Fake COVID-19 test results are becoming more prevalent, providing clinical laboratories with unique insights into unmet testing needs
As the COVID-19 pandemic persists and hotspots emerge, one of the areas most impacted is travel. People who are traveling are at a greater risk of contacting COVID-19 positive individuals and developing an infection. Traveling also contributes to the spread of COVID-19 into areas where it is not prevalent.
The dangers of the increased spread of COVID-19 has led to many countries and states restricting travel. In the earlier days of the pandemic, travel was in some circumstances almost completely halted. With the world learning to live with the constant threat of COVID-19, these travel restrictions are being more relaxed, and local governments are attempting to reduce the spread of COVID-19 by using testing and quarantines.
Many states and counties now require that travelers provide a recent COVID-19 test proving that they are negative for the virus. By that they are COVID-19 negative, travelers are permitted, in many cases, to avoid lengthy quarantines and the disruptions that these quarantines can cause to their travel plans.
However, relying heavily on COVID-19 tests creates a new problem. Travelers who are asymptomatic are finding difficulty in obtaining the COVID-19 testing that they need to prove they are negative. COVID-19 testing is typically needed within a specific timeframe prior to traveling, often within three days or one day prior to departing. PCR tests have a turnaround time that makes it difficult for travelers to obtain testing that is performed close enough to departure and provide results before they leave. Adding to the complexity of this problem is that asymptomatic individuals often find obtaining COVID-19 testing more difficult under normal circumstances.
The difficulty in obtaining timely COVID-19 testing for travel while asymptomatic has led to the emergence of fake, black market negative COVID-19 test results. In early November, seven individuals in Paris, France, for selling false certificates of negative coronavirus tests at Charles de Gaulle Airport. These fake certificates were being sold to travelers for 150 to 300 euros ($180 to $360).
The use of fake COVID-19 test results for travel is not an isolated incident. There are of fraudulent COVID-19 tests being used for travel in the UK, Brazil, Pakistan, and other places. These fake test results undermine the safeguards that have been put in place to reduce the spread of COVID-19. They also create uncertainties in the validity of test results.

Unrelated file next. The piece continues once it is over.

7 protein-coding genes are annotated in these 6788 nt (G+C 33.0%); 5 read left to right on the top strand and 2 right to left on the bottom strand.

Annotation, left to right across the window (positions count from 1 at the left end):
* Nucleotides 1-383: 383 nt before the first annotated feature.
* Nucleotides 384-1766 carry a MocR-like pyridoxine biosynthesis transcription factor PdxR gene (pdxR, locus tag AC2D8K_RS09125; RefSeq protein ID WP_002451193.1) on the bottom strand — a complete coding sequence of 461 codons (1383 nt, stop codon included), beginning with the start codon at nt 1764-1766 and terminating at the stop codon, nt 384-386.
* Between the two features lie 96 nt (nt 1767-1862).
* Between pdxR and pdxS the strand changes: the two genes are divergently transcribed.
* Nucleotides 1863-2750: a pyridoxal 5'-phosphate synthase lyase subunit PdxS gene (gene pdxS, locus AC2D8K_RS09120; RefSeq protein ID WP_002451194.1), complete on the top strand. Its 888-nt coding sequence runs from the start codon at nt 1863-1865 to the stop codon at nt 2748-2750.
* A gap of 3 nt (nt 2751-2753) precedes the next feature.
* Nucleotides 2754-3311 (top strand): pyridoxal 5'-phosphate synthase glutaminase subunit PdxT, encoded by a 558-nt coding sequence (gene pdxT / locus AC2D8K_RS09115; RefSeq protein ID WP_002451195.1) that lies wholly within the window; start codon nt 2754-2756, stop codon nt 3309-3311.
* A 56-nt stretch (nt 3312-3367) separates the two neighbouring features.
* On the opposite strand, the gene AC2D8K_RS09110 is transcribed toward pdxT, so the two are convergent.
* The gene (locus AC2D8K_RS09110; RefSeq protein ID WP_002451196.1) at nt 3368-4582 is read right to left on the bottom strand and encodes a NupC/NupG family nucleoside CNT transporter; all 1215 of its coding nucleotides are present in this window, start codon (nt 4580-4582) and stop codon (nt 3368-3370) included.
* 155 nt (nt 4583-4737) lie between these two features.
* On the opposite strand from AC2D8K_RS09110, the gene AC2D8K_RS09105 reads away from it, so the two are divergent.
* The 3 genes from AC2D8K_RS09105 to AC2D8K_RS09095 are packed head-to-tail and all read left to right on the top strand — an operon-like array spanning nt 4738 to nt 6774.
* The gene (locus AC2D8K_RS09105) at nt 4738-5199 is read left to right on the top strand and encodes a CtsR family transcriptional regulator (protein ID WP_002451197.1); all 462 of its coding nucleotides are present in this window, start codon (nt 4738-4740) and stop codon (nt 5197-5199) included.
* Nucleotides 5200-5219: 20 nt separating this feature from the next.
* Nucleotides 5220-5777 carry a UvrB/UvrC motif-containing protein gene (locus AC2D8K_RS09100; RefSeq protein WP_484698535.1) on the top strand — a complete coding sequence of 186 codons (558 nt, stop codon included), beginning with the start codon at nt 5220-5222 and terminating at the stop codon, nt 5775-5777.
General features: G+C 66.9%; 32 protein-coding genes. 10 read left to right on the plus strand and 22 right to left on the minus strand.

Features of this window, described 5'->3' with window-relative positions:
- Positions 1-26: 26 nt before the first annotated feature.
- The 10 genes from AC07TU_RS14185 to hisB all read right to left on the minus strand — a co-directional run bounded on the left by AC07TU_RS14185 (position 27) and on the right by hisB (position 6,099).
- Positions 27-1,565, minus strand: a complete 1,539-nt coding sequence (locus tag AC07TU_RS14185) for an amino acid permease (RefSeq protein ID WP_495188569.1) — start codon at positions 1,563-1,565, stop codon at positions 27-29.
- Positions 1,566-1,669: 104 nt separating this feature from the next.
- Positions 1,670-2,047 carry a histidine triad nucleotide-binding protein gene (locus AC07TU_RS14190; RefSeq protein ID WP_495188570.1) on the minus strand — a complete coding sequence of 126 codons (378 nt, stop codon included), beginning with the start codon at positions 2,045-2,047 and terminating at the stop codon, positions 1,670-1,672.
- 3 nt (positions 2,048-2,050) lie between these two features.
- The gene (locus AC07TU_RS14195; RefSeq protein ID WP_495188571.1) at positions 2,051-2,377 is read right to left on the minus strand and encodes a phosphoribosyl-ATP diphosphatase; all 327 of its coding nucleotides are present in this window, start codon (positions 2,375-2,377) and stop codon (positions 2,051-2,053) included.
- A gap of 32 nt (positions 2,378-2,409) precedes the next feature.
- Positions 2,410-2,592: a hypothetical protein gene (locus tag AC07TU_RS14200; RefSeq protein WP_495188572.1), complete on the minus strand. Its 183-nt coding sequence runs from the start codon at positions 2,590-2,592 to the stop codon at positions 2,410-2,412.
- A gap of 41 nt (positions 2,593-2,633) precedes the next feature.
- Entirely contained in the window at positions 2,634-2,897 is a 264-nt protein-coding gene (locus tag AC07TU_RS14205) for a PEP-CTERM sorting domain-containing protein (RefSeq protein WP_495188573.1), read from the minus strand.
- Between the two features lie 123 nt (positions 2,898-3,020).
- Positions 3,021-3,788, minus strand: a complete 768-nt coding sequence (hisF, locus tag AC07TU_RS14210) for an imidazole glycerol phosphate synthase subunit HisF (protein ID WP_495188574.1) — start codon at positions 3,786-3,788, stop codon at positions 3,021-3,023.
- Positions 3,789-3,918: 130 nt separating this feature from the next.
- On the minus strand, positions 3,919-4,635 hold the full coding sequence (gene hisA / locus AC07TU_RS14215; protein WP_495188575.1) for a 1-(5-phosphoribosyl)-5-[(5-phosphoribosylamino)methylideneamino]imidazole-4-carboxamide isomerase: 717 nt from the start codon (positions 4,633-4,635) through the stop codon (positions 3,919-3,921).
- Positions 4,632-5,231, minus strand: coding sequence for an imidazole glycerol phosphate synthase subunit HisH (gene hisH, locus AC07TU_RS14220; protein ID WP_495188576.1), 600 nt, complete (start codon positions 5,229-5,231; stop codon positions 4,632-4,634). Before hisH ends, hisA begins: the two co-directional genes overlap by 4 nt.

Is a Unique COVID-19 Travel Testing Market Developing?
There are several implications that a market for fake COVID-19 test results may have for clinical laboratories. The first is that these fake COVID-19 tests are the response to a void in the COVID-19 testing market. The difficulty in getting testing for travel while asymptomatic—and getting valid proof of COVID-19 test results within the narrow timeframe needed—may provide a unique opportunity for clinical laboratories that can fill this niche.
Another consideration for clinical laboratories is the possibility that COVID-19 test reporting mechanisms may be duplicated or faked. Labs may benefit from building safeguards that allow those requiring test results to verify the veracity of the results that labs provide.
Clinical laboratories that are in a position to support verified COVID-19 results can also consider partnering with ports or airlines that require COVID-19 testing, to serve as a reliable test result provider. Working directly with specific clinical labs could allow those entities that require proof of test results to have better confidence in the documentation they are presented by travelers.
While fake COVID-19 test results can be dangerous, they also provide clinical laboratories with opportunities to better understand and perhaps fill the unmet needs of the COVID-19 travel testing market.
—By Caleb Williams, Editor, COVID-19 STAT
The Washington Post: